China has changed its tack on steel exports.
In previous years it has sought a more conciliatory position to complaints by trade partners, a WSJ article says in the past CISA, China’s steel trade association, has sought to persuade local steel mills to curb exports and show restraint but this year, in the face of an unprecedented surge in volumes, Ministry of Commerce spokesman Shen Danyang is quoted as taking a much more defensive line saying the rise in steel exports is due to higher global demand and is a result of Chinese steel products having strong “export competitiveness.”
Chinese Now Say Exports ‘Justifiable’
Set against a backdrop of the EU’s recent investigation into dumping of cold-rolled coil from China and Russia, Shen is reported to have come out fighting, saying “Under such circumstances (demand and competitive pricing), I feel that it’s quite normal for Chinese steel exports to these countries to be rising, and it’s quite justifiable.”
Meanwhile, the WSJ adds the US, Australia and South Korea have also signaled that they are lining up support for trade action against Chinese steel exports, which rose by 50.5% last year to a record 93.8 million metric tons and have continued at a high level this year.
Chinese steel mills are on a roll according to data reported by the WSJ. Between September last year and January this year, the volume of China’s outbound steel shipments each month shattered the preceding month’s record. While in the first four months of 2015, steel exports were 32.7% higher than a year earlier.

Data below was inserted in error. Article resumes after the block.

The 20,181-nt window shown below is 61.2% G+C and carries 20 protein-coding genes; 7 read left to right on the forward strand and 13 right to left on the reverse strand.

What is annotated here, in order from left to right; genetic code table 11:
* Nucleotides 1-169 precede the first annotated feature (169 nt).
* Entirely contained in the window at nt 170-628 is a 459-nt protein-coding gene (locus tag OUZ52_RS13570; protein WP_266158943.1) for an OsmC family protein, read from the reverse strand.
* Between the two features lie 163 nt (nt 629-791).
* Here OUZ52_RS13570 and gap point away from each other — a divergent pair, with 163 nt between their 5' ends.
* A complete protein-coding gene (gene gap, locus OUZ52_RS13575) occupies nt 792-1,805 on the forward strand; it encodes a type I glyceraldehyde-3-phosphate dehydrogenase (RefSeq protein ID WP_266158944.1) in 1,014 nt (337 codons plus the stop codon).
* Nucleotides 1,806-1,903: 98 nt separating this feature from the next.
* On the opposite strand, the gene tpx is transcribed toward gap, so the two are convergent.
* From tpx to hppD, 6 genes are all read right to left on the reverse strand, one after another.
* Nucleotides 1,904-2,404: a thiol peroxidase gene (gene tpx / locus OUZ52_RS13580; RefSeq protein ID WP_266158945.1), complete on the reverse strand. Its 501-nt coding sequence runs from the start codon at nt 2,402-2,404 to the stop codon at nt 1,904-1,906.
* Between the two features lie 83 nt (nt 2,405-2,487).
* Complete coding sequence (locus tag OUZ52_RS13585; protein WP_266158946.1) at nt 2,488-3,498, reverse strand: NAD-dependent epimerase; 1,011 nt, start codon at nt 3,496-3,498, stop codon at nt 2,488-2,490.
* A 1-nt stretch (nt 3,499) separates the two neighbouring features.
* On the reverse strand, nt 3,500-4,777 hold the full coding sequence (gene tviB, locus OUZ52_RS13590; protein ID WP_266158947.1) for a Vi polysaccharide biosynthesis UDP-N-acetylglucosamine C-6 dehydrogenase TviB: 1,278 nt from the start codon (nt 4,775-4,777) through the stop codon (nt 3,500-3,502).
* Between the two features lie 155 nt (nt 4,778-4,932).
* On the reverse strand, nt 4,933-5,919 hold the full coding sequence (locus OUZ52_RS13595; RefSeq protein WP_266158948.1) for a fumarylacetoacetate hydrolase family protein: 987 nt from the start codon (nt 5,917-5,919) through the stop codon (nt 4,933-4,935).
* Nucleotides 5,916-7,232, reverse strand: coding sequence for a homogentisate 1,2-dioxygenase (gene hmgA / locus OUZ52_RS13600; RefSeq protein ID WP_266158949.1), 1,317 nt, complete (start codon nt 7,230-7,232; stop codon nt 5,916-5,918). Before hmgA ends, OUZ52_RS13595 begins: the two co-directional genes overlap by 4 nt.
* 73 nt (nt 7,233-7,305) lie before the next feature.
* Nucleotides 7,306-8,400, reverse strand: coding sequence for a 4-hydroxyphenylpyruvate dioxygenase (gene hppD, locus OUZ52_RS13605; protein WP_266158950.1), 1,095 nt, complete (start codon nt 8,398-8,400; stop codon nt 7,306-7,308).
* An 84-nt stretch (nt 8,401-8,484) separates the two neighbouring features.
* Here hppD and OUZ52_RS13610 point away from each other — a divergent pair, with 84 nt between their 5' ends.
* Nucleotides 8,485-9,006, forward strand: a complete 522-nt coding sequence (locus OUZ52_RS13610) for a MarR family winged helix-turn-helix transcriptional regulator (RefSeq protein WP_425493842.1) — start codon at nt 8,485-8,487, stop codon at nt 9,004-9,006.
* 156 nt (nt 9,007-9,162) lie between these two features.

The reason isn’t hard to find, domestic steel prices in China have been on a slide as demand has collapsed. According to a Bloomberg article Infrastructure and construction together account for about two thirds of China’s steel demand, citing HSBC research, and construction is slow as housing prices fall there.
Construction Slump Continues
New home prices slid in 69 of the 70 cities tracked by the government in April from a year earlier, according to National Bureau of Statistics data. As a result construction-related steel prices such as rebar have hit their lowest level since 2003.
What’s worse is the peak buying period for the construction sector is now in the past and demand would fall for seasonal reasons even if construction was strong. According to Reuters, prices have dropped 13% so far this year with the most-traded rebar futures contract for October settlement on the Shanghai Futures Exchange down to 2,355 yuan ($379.71) per ton, while MetalMiner’s own China tracking service has recorded a 16% fall in domestic steel prices this year from 2,810 yuan/mt at the beginning of the year to 2,340 yuan now.
What is Chinese ‘Cost?’
Such a slump in prices has aided steel mills in their drive to dump excess capacity overseas. Is it below cost? What is the cost price in China? what are a mill’s true costs for state enterprises that receive all kinds of support both at the regional and state level?
Steel mills are under pressure to close excess capacity but so far the result has been limited, excess capacity is being offered for export rather than any real attempt made to exercise market discipline and shutter plants. The trend is likely to get worse before it gets better, particularly if Beijing’s hard line continues, we can expect more trade disputes and possibly lower prices in the year ahead.